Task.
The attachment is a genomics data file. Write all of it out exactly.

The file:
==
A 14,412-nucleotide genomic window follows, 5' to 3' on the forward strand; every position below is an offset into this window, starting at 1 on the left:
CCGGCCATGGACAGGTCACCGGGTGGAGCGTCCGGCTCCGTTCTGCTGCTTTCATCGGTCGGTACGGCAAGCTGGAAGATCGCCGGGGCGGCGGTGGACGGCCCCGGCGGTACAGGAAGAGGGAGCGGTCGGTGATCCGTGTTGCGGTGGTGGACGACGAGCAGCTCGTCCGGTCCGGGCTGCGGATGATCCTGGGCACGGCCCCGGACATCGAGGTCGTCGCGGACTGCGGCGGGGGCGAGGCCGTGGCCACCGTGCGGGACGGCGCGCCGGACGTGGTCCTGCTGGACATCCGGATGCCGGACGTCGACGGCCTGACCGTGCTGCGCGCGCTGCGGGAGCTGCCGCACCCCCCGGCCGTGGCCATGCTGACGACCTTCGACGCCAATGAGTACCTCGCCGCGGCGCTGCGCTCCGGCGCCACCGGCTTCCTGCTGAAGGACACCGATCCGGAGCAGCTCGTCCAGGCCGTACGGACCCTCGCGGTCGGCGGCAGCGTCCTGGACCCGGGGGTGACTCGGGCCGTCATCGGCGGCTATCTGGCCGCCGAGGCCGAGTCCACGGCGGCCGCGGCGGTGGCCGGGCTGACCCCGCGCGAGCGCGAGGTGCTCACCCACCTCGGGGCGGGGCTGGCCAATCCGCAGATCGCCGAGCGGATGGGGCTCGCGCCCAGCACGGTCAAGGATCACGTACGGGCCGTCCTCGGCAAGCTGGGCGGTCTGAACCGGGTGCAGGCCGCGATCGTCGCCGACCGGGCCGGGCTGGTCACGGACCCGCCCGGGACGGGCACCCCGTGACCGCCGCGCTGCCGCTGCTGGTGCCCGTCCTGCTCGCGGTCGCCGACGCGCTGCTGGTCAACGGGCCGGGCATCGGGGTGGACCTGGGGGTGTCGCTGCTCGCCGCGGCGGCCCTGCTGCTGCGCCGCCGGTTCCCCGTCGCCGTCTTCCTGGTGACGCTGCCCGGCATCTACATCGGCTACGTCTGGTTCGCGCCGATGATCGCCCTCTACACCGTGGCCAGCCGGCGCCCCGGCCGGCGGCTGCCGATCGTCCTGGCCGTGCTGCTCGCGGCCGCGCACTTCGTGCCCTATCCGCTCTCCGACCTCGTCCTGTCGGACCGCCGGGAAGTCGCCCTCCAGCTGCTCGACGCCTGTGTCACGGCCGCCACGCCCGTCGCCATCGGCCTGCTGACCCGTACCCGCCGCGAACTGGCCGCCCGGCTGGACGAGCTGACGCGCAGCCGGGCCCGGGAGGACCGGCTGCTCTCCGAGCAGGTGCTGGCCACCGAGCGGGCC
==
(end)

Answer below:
A 14,412-nucleotide genomic window follows, 5' to 3' on the forward strand; every position below is an offset into this window, starting at 1 on the left:
CCGGCCATGGACAGGTCACCGGGTGGAGCGTCCGGCTCCGTTCTGCTGCTTTCATCGGTCGGTACGGCAAGCTGGAAGATCGCCGGGGCGGCGGTGGACGGCCCCGGCGGTACAGGAAGAGGGAGCGGTCGGTGATCCGTGTTGCGGTGGTGGACGACGAGCAGCTCGTCCGGTCCGGGCTGCGGATGATCCTGGGCACGGCCCCGGACATCGAGGTCGTCGCGGACTGCGGCGGGGGCGAGGCCGTGGCCACCGTGCGGGACGGCGCGCCGGACGTGGTCCTGCTGGACATCCGGATGCCGGACGTCGACGGCCTGACCGTGCTGCGCGCGCTGCGGGAGCTGCCGCACCCCCCGGCCGTGGCCATGCTGACGACCTTCGACGCCAATGAGTACCTCGCCGCGGCGCTGCGCTCCGGCGCCACCGGCTTCCTGCTGAAGGACACCGATCCGGAGCAGCTCGTCCAGGCCGTACGGACCCTCGCGGTCGGCGGCAGCGTCCTGGACCCGGGGGTGACTCGGGCCGTCATCGGCGGCTATCTGGCCGCCGAGGCCGAGTCCACGGCGGCCGCGGCGGTGGCCGGGCTGACCCCGCGCGAGCGCGAGGTGCTCACCCACCTCGGGGCGGGGCTGGCCAATCCGCAGATCGCCGAGCGGATGGGGCTCGCGCCCAGCACGGTCAAGGATCACGTACGGGCCGTCCTCGGCAAGCTGGGCGGTCTGAACCGGGTGCAGGCCGCGATCGTCGCCGACCGGGCCGGGCTGGTCACGGACCCGCCCGGGACGGGCACCCCGTGACCGCCGCGCTGCCGCTGCTGGTGCCCGTCCTGCTCGCGGTCGCCGACGCGCTGCTGGTCAACGGGCCGGGCATCGGGGTGGACCTGGGGGTGTCGCTGCTCGCCGCGGCGGCCCTGCTGCTGCGCCGCCGGTTCCCCGTCGCCGTCTTCCTGGTGACGCTGCCCGGCATCTACATCGGCTACGTCTGGTTCGCGCCGATGATCGCCCTCTACACCGTGGCCAGCCGGCGCCCCGGCCGGCGGCTGCCGATCGTCCTGGCCGTGCTGCTCGCGGCCGCGCACTTCGTGCCCTATCCGCTCTCCGACCTCGTCCTGTCGGACCGCCGGGAAGTCGCCCTCCAGCTGCTCGACGCCTGTGTCACGGCCGCCACGCCCGTCGCCATCGGCCTGCTGACCCGTACCCGCCGCGAACTGGCCGCCCGGCTGGACGAGCTGACGCGCAGCCGGGCCCGGGAGGACCGGCTGCTCTCCGAGCAGGTGCTGGCCACCGAGCGGGCC